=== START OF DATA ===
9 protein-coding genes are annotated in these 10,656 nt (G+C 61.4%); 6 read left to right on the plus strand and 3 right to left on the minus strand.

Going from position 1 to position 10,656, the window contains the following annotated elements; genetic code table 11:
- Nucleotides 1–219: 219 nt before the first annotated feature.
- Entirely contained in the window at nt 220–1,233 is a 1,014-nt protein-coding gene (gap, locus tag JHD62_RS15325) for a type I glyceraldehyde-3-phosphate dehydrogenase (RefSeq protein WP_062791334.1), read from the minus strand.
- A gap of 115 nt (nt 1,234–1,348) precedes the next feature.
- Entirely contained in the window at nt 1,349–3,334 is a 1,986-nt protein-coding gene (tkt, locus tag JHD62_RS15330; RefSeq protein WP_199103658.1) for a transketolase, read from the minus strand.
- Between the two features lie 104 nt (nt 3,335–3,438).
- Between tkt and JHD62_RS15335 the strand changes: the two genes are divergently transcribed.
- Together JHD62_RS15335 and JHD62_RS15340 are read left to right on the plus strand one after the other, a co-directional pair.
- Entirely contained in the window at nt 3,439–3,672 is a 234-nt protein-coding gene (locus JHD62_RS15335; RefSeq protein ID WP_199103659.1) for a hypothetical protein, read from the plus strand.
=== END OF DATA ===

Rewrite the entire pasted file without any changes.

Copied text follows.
9 protein-coding genes are annotated in these 10,656 nt (G+C 61.4%); 6 read left to right on the plus strand and 3 right to left on the minus strand.

Going from position 1 to position 10,656, the window contains the following annotated elements; genetic code table 11:
- Nucleotides 1–219: 219 nt before the first annotated feature.
- Entirely contained in the window at nt 220–1,233 is a 1,014-nt protein-coding gene (gap, locus tag JHD62_RS15325) for a type I glyceraldehyde-3-phosphate dehydrogenase (RefSeq protein WP_062791334.1), read from the minus strand.
- A gap of 115 nt (nt 1,234–1,348) precedes the next feature.
- Entirely contained in the window at nt 1,349–3,334 is a 1,986-nt protein-coding gene (tkt, locus tag JHD62_RS15330; RefSeq protein WP_199103658.1) for a transketolase, read from the minus strand.
- Between the two features lie 104 nt (nt 3,335–3,438).
- Between tkt and JHD62_RS15335 the strand changes: the two genes are divergently transcribed.
- Together JHD62_RS15335 and JHD62_RS15340 are read left to right on the plus strand one after the other, a co-directional pair.
- Entirely contained in the window at nt 3,439–3,672 is a 234-nt protein-coding gene (locus JHD62_RS15335; RefSeq protein ID WP_199103659.1) for a hypothetical protein, read from the plus strand.